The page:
RW: What can we expect to see in the way of new products from Buffalo Bullets?

RD: Well, rest assured that we have several new items in various stages of development, and the consumer can expect to see several exciting new offerings from Buffalo Bullets. We are always looking for improved projectiles to offer our customers. We won't be specific until these new offerings have passed our final developmental and testing phases, of course, as only when we are totally satisfied with the final product will they become available. But, certainly, it is realistic to expect new products that raise the bar a bit to be available in the very near future.

In Conclusion

I'd like to thank Ron Dahlitz and the Buffalo Bullet Team for taking the time to give us a glimpse into their thoughts. I can certainly agree that for most muzzleloading applications inside 150 yards, the range where most North American game is taken, pure lead is the best projectile you can use to humanely turn your sprightly quarry into a tortoise with rigor mortis.

Buffalo Bullet Company has no website, but their products are available from your local dealer. For a catalogue or specific information, contact Buffalo Bullet at: 800-423-8069.

Monday, July 1, 2019

FS: Ruger RedHawk 44m With Rings

This is not in my possession you will have to contact the owner & make arrangements to meet.

44 mag shot 13 times carried in Alaska comes with scope rings NO SCOPE.

Thursday, June 27, 2019

HSM 45/70 Cowboy Cartridges

HSM 25 boxes of 45/70  30$ per box 20 ctgs per box. HSM Cowboy Action Ammunition

 45-70 Government 405 Grain Hard Cast Flat Nose Triple Lube Groove Box of 20.

 For the Cyber bots.

 You must be 21 years or older to order ammunition. Ammunition must ship UPS ground. Due to safety considerations and legal/regulatory reasons, Ammunition may not be returned.

check local laws before ordering. By ordering this Ammunition, you certify you are of legal age and satisfy all federal, state and local legal/regulatory requirements to purchase this Ammunition.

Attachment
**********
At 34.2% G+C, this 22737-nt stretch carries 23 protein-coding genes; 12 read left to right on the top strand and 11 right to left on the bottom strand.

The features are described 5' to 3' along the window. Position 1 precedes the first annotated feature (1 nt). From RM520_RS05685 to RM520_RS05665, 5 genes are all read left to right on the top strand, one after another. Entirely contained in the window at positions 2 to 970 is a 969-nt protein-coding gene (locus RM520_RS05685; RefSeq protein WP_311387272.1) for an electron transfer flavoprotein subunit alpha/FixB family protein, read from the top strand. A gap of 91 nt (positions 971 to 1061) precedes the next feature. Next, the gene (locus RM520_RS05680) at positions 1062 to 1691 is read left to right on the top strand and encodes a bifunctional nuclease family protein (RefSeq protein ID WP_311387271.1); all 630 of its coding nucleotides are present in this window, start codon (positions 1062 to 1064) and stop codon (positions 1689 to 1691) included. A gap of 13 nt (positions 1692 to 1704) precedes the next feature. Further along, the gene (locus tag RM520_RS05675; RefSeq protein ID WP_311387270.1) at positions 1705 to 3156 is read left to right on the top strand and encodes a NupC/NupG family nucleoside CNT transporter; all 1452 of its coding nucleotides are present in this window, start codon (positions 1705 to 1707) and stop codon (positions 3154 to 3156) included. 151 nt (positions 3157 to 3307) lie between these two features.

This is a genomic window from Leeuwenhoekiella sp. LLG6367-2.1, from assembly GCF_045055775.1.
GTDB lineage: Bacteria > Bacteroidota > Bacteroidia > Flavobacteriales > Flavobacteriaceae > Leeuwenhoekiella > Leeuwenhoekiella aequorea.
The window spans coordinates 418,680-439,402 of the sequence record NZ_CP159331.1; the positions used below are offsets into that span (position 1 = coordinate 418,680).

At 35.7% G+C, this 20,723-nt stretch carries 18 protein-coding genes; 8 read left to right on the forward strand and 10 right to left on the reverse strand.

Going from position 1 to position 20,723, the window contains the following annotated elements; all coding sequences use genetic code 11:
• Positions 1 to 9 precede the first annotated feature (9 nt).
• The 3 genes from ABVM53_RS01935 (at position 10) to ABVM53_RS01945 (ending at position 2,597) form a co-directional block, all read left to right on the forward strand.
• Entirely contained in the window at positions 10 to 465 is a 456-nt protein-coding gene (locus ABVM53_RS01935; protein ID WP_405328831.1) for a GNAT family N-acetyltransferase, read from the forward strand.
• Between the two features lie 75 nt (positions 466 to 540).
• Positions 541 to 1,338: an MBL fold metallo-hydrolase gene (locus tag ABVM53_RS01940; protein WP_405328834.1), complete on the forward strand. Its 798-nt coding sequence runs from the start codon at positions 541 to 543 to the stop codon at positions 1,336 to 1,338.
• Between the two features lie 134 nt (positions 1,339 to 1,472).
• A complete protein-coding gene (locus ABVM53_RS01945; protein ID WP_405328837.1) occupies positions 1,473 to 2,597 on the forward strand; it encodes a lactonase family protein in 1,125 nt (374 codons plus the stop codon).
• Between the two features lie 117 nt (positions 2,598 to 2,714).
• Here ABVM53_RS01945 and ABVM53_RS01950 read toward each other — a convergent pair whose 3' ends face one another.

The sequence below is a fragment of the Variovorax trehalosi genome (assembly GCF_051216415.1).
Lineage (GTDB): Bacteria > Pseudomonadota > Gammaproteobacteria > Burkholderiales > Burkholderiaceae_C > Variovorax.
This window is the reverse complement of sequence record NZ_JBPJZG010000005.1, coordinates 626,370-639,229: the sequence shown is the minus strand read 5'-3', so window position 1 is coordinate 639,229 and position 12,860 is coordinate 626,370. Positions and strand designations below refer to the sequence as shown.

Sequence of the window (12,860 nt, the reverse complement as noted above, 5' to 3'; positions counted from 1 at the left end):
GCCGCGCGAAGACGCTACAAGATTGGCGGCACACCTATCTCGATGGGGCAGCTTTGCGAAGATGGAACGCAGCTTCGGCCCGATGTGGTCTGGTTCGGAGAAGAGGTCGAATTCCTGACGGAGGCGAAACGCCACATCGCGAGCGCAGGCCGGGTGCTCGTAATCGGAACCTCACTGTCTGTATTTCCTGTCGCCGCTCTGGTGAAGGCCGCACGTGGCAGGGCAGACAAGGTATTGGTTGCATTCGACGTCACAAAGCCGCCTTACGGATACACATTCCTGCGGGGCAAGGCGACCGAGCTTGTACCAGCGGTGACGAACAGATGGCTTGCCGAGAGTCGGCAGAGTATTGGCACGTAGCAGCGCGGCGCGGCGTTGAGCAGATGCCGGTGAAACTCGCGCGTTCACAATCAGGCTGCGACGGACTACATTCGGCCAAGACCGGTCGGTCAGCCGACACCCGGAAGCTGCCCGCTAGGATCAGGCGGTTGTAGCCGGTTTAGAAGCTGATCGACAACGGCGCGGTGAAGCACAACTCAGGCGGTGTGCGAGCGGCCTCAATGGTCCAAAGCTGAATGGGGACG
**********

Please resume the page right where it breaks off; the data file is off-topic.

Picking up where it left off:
Regards bp

Wednesday, June 26, 2019

Lee 9mm & 45ACP 1000 Press's for Sale 200$ each

NOTE: This is a stock picture.

New Lee 1000 9mm & one 45 ACP 3 die set included with press #90640 all you need to start reloading less components dies includedMSRP $255.00
Sale price includes shipping to lower 48 Shipping value of $25.00

Check out my BlackPowderBill YouTube channel for more supplies and firearms & WWW.BlackPowderBill.Com
Shipping will be USPS and FedEx items may or may not be insured see listing for details

All items are sold as is.
Payment money order or bank check your choice

BPBRS sells reloading and related supplies,long arms rifle,shotguns and muzzle loaders.
All items are subject to local sales
Thanks for looking
Licensed FFL dealer
FaceBook as BlackPowderBill

For Sale: CVA Power Belt Copper 50cal 295gr #AC1595

You are purchasing 3 packages of 20 bullets per package-CVA 50 cal power belts like described in the title

Shipping will be in a medium USPS flat rate box unless you want me to remove the bullets from the manufactures packaging. Then they can ship in a Small Flat rate box for $9.00

Shipping will be determined at time of purchase , it is usually close to what I have listed~~ USPS flat rate or FedEX

Payment money order or bank check your choice

Ammunition Requires an Adult Signature where applicable*. Cartridges can only be shipped to a street address. NO PO Boxes




I post my pictures of products where possible, most pictures and nomenclatures featured in my auctions are manufactures. With that being said; at times descriptions vary from manufacture and the occasional internet picture.

To see additional pictures I will at times post them on my blog at WWW.BlackPowderBill.com or FB under BlackPowderBill

GunBroker under bpbreloading.

Regards , BPB